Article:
URL: http://ajcn.nutrition.org/content/38/4/498.full.pdf+html

Bo-Linn, George, et. al. “Starch Blockers — Their Effect on Calorie Absorption from a High-Starch Meal”

URL: http://www.nejm.org/doi/full/10.1056/NEJM198212023072301

Preuss, Harry, et. al. “Inhibition by Natural Dietary Substances of Gastrointestinal Absorption of Starch and Sucrose in Rats and Pigs: 1. Acute Studies”

URL: http://www.ncbi.nlm.nih.gov/pmc/articles/PMC1950274/

Udani, Jay, et. al. “Lowering the glycemic index of white bread using a white bean extract”

URL: http://www.ncbi.nlm.nih.gov/pmc/articles/PMC2776021/

Barrett, Marilyn, et. al. “A proprietary alpha-amylase inhibitor from white bean (Phaseolus vulgaris): A review of clinical studies on weight loss and glycemic control”

URL: http://www.ncbi.nlm.nih.gov/pmc/articles/PMC3071778/

Celleno, Leonardo, et. al. “A Dietary Supplement Containing Standardized Phaseolus vulgaris Extract Influences Body Composition of Overweight Men and Women”

URL: http://www.ncbi.nlm.nih.gov/pmc/articles/PMC1796956/

Onakpoya, I, et. al. “The efficacy of Phaseolus vulgaris as a weight-loss supplement: a systematic review and meta-analysis of randomised clinical trials.”

URL: http://www.ncbi.nlm.nih.gov/pubmed/22844674

Tormo, M.A., et. al. “Hypoglycaemic and anorexigenic activities of an ?-amylase inhibitor from white kidney beans (Phaseolus vulgaris) in Wistar rats

URL: http://journals.cambridge.org/action/displayAbstract?fromPage=online&aid=915144

 

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About Jonathan Bechtel

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Comments

  1. Thank you so much, how informative! I wonder how much work it would take you to develop your recommended stack. I am really appreciative of the time you took to answer this question, your knowledge and your ability to inform us in an “easy to understand” fashion is just wonderful.
    Happy Easter Weekend,
    Tanya

  2. Thanks for your detailed review of white kidney bean extract. The white kidney bean extract mentioned on Dr. Oz, is Phase 2®, the first, and only, white kidney bean extract with any clinical studies behind it. After the exposure on Dr. Oz, numerous generic extracts were launched, particularly on the web, that are not as potent, or pure, nor do they have any studies showing they are safe or effective. A recent study comparing Phase 2 to a generic showed it took 150 mg of a generic extract to equal just 20 mg of Phase 2. Phase 2 is the only ingredient of its type that has two structure function claims for starch digestion and weight loss. It is marketed primarily as a weight control aid via dietary supplements. It has also been shown to aid in reducing the glycemic index of starchy foods. For more information readers can visit http://www.phase2info.com.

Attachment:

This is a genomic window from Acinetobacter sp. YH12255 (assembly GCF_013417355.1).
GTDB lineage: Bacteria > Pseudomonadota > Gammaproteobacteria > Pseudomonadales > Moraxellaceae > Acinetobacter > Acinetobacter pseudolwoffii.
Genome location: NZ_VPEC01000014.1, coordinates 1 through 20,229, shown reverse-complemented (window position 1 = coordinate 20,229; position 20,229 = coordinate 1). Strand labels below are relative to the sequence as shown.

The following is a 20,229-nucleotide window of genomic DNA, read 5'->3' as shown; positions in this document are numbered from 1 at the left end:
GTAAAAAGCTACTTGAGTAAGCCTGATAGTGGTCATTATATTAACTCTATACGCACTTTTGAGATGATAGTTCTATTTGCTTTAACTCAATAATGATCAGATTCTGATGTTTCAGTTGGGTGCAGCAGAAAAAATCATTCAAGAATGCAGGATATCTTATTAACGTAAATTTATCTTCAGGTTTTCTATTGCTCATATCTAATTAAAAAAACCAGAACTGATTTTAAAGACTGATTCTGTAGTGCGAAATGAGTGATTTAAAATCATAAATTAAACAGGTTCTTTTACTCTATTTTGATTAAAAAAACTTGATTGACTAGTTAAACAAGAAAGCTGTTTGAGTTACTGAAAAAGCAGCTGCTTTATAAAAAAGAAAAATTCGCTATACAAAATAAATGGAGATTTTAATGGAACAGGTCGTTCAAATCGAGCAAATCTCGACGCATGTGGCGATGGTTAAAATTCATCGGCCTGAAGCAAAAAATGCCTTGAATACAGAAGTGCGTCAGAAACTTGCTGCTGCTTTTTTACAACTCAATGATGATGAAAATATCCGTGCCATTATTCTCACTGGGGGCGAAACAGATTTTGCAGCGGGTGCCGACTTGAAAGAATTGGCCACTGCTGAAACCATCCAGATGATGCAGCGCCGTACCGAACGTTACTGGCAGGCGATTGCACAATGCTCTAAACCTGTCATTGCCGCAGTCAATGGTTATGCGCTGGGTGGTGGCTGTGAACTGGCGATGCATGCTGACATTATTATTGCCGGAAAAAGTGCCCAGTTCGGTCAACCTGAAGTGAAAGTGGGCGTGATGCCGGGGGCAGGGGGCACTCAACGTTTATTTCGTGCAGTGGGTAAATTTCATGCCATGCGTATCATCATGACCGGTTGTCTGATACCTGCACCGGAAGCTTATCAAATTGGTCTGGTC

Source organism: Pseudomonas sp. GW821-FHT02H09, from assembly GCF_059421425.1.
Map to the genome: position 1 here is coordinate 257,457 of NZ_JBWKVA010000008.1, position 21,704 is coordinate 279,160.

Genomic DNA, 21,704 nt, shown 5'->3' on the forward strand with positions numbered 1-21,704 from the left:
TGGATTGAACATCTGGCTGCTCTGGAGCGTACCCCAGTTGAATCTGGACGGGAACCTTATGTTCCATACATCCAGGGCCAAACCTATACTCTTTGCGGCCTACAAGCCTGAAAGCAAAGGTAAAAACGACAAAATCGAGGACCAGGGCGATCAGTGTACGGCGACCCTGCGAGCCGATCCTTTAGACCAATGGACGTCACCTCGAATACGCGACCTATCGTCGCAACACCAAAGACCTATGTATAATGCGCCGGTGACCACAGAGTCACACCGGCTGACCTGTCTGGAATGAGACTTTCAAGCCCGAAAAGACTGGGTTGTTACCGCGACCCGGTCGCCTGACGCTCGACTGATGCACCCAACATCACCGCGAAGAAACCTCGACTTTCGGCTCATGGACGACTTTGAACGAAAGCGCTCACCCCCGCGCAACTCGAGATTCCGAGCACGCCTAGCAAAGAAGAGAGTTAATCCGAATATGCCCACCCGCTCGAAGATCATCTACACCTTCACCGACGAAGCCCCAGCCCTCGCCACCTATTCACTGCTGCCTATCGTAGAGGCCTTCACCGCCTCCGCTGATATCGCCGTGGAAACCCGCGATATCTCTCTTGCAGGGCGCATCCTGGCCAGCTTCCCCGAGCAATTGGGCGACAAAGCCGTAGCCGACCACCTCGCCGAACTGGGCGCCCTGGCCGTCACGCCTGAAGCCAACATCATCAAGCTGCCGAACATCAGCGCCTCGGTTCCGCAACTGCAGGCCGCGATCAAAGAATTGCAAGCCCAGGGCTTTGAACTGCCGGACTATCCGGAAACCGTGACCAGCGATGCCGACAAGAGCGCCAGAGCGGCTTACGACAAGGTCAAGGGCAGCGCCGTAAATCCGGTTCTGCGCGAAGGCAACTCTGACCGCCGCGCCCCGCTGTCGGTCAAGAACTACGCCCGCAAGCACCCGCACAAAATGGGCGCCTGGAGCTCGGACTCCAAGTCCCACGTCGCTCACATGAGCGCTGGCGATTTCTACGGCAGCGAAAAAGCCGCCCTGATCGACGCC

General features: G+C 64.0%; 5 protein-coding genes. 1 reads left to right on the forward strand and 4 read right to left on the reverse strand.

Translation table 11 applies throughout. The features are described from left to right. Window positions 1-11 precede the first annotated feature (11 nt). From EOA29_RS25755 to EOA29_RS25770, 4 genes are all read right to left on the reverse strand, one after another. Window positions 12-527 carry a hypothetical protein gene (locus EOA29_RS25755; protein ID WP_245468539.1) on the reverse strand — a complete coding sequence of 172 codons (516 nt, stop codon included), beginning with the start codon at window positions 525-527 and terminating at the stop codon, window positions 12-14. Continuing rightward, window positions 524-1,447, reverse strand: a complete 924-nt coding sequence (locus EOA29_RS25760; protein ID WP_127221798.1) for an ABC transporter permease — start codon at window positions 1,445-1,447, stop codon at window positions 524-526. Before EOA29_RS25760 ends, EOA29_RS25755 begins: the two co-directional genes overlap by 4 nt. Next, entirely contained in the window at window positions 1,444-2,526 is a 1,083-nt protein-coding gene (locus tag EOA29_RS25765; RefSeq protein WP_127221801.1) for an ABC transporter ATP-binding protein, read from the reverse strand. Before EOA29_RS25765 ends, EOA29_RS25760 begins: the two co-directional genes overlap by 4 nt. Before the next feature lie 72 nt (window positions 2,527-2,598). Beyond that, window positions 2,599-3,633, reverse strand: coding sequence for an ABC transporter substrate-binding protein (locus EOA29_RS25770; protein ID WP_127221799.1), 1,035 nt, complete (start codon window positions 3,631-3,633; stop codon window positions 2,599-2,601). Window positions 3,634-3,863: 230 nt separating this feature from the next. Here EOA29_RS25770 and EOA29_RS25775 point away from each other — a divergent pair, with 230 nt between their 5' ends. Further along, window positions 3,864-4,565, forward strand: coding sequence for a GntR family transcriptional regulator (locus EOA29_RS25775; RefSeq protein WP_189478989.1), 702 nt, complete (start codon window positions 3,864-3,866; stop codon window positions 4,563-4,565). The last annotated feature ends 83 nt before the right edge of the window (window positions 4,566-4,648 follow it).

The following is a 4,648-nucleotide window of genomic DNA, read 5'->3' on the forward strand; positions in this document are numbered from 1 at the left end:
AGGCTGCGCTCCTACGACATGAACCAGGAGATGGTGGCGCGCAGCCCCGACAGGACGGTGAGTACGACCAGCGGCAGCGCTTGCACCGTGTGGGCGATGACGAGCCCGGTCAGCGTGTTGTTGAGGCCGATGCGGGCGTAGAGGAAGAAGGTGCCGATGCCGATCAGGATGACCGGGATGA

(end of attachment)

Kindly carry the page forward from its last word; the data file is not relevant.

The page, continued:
• Jonathan Bechtel says:

      Tom,

      you’re right that phase 2 is definitely the most well verified of all the kidney bean starch blockers, but I’d add that a general kidney extract has been shown to block carbs, so a well made white kidney bean extract should be effective in blocking the absorption of starch.

      • Thanks for your reply. Question is, what is “well made?” From our standpoint it is a highly purified and potent white kidney bean extract with an amylase inhibiting level clinically shown to be effective, as well as one that has been shown to be safe. Phase 2® white kidney bean extract meets those criteria, as shown in the studies you cite. I’m not aware of any generic white kidney bean extract that meets that “well made,” criteria. If you are aware of studies on other white kidney bean extracts, I’d appreciate it if you’d pass them along.
        Thanks!

        • Jonathan Bechtel says:

          Tom,